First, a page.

We also decided to do the sunrise trek up Mount Batur. We went to bed at 7:45PM and woke up at the glorious hour of 2:45AM where we took a van with French couple to the base parking lot and met our guide who took us (slowly) to the top. I was mildly dying the whole time so Drew and I went suuuuper slow and made it just in time for sunrise. It was worth it though.


After Ubud we went to Canggu, a little north of the main tourist spot, Kuta. There we stayed in my favorite Airbnb I’ve ever been in. Our room overlooked the rice fields, had a little treehouse, and a gorgeous pool. The guest house was separate from the main house and even came with it’s own cat!


We (stupidly) thought it would be a good idea to rent a scooter (it costs about $4/day) to see the island instead of take taxis around but that ended up being a huge disaster. Drew took it out for a practice spin and basically didn’t make it out of our driveway – he drove straight into the ditch across the street and 4 Balinese strangers had to help lift the scooter out. It cost us about $47 in damage and we ended up taking taxis anyways.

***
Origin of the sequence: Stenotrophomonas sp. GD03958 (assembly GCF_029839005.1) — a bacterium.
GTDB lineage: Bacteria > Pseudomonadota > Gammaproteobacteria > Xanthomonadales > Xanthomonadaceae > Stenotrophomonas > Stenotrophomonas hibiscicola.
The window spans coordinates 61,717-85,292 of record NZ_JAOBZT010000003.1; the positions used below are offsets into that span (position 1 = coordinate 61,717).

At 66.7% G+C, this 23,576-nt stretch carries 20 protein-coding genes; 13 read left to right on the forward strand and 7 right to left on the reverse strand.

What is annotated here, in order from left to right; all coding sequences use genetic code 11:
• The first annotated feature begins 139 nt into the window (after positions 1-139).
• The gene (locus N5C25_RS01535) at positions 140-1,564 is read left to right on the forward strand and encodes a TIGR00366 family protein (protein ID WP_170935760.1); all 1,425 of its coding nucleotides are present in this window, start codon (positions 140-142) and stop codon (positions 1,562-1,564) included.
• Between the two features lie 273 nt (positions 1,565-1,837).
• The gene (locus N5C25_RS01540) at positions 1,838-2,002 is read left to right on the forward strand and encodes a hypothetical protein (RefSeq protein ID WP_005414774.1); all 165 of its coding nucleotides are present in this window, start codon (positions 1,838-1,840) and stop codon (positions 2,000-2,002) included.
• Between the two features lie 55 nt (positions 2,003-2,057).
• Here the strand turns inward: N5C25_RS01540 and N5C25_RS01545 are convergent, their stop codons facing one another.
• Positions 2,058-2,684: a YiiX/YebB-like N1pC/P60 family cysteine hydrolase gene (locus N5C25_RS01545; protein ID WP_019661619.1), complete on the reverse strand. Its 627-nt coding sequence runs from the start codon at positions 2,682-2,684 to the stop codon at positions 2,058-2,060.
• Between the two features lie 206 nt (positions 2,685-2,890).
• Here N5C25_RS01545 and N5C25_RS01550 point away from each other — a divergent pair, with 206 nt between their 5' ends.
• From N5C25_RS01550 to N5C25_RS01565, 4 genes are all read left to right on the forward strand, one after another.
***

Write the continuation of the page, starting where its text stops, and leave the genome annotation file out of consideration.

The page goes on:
Overall Bali was different than we thought. While it’s beautiful and lush and the people are so welcoming, it’s also quite busy and not as tranquil as I imagined. The island is completely inundated with tourists and expats now, so you can’t go far without seeing tons of white people. If I ever go back I want to explore the more untouched parts of Bali.

From Bali, Drew and I flew to Ho Chi Minh city for a night. I had the joy of experiencing (for the 2nd time in my life) some traveler’s diarrhea in the airport which was a real blast. We made it to Saigon in mostly one piece and returned back to the listing Shonna and I stayed in 2014. Our host there, Linh, is hilarious and loves to hang out and improve her English so I asked her if she’d take us to get breakfast at the market in the morning.